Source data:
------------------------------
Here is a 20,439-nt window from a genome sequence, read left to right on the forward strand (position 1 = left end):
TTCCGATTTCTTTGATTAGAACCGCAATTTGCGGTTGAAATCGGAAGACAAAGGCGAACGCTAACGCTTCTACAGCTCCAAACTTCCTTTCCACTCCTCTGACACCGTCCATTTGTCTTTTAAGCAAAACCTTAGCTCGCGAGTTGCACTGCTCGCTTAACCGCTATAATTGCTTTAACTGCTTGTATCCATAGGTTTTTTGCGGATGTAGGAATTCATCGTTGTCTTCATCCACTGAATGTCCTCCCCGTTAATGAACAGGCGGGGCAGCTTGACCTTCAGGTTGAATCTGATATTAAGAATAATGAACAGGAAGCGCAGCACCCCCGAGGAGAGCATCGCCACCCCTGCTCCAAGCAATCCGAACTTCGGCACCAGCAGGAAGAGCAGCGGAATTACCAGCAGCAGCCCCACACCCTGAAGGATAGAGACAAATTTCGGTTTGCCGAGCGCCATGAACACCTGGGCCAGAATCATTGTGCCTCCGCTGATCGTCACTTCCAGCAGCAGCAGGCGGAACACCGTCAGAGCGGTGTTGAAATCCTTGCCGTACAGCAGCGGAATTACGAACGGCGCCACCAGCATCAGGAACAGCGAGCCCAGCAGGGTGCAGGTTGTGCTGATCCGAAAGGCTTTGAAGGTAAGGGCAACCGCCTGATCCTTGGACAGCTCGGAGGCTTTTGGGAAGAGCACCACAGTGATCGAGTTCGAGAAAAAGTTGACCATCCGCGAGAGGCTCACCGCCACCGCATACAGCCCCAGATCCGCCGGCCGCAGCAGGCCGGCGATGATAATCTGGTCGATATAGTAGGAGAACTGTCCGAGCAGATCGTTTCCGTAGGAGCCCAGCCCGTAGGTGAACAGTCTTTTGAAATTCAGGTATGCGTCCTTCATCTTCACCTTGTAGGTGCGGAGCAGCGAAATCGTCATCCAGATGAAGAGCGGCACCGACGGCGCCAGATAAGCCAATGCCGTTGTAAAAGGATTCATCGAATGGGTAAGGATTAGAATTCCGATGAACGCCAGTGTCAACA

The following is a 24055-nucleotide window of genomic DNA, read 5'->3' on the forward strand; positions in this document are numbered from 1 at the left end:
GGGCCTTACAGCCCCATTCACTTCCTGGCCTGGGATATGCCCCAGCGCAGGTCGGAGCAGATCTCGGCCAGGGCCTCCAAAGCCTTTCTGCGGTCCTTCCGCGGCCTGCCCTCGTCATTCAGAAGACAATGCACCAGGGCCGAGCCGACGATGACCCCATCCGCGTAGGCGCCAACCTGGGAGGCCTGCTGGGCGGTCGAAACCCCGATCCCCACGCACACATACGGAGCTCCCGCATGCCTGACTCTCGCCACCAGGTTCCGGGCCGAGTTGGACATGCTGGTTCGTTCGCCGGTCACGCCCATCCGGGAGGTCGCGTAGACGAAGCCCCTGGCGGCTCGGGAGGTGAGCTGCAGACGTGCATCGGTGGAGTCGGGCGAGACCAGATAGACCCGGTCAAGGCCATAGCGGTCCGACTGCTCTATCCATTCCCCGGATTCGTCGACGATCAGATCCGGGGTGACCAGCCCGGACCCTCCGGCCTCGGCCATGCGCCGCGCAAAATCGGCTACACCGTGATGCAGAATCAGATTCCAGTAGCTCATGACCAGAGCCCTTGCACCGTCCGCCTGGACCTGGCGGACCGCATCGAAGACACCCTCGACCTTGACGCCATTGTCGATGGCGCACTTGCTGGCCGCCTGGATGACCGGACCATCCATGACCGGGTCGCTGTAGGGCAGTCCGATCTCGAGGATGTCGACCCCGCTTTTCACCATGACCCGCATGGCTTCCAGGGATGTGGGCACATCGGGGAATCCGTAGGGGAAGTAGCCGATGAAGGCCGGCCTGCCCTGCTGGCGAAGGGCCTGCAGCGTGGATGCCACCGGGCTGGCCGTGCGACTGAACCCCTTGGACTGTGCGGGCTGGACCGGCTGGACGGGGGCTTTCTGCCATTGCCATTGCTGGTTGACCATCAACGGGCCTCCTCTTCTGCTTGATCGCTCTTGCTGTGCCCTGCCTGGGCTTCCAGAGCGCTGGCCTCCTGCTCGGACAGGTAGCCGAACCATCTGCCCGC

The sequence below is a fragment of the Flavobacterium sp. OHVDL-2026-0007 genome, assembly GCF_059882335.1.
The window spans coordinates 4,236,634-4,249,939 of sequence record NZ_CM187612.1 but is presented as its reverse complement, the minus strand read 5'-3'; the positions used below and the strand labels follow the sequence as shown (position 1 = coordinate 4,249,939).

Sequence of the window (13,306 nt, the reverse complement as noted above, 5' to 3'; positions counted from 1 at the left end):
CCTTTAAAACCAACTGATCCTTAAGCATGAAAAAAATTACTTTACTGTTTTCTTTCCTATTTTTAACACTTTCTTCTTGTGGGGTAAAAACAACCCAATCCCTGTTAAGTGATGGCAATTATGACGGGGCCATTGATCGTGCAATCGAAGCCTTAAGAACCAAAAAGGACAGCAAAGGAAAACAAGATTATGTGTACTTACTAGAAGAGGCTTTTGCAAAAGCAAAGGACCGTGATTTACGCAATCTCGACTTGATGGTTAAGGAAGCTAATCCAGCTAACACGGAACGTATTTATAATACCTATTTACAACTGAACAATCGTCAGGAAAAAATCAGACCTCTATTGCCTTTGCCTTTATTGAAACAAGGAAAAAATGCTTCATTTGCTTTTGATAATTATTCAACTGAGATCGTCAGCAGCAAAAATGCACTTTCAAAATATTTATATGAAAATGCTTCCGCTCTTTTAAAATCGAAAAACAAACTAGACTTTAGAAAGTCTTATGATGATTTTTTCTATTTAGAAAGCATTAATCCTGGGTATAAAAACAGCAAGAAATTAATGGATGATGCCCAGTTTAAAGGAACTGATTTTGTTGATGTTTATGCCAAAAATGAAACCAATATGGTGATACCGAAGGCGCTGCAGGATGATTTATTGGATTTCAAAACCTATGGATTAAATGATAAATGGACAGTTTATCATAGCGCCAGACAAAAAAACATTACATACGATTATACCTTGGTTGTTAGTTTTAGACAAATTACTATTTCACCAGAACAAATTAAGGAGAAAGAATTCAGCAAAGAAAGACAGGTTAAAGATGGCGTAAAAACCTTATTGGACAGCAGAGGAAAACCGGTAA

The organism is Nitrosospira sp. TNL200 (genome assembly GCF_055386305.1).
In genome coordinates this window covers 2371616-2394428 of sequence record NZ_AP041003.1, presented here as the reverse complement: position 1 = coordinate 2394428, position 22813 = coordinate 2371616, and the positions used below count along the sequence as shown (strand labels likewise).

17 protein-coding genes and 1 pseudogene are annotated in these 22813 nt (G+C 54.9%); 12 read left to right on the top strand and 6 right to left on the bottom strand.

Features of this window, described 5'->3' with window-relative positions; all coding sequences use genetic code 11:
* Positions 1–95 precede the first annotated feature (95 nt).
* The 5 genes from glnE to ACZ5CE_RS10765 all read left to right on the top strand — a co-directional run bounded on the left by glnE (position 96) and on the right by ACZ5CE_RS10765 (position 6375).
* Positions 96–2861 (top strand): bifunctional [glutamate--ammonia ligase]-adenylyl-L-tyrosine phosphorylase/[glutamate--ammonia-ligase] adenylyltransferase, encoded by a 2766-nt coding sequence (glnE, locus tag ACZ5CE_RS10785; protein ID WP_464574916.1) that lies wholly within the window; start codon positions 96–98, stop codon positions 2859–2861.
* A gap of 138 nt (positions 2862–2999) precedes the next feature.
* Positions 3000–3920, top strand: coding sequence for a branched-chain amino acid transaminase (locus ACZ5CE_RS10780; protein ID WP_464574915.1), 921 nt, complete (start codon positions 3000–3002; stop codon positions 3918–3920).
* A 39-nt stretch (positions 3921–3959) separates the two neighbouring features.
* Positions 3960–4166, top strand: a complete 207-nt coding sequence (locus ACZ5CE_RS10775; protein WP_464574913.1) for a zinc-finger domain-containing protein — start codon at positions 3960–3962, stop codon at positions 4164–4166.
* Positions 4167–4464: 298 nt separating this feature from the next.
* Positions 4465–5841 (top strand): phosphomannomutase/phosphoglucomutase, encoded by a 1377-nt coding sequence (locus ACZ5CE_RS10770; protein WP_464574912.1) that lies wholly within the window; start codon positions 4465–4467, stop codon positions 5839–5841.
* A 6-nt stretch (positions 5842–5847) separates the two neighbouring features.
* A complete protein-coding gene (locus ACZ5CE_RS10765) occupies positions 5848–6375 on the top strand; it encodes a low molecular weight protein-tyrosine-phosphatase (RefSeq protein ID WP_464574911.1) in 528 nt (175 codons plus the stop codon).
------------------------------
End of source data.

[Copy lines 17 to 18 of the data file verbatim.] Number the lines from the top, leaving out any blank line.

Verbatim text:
* Positions 3000–3920, top strand: coding sequence for a branched-chain amino acid transaminase (locus ACZ5CE_RS10780; protein ID WP_464574915.1), 921 nt, complete (start codon positions 3000–3002; stop codon positions 3918–3920).
* A 39-nt stretch (positions 3921–3959) separates the two neighbouring features.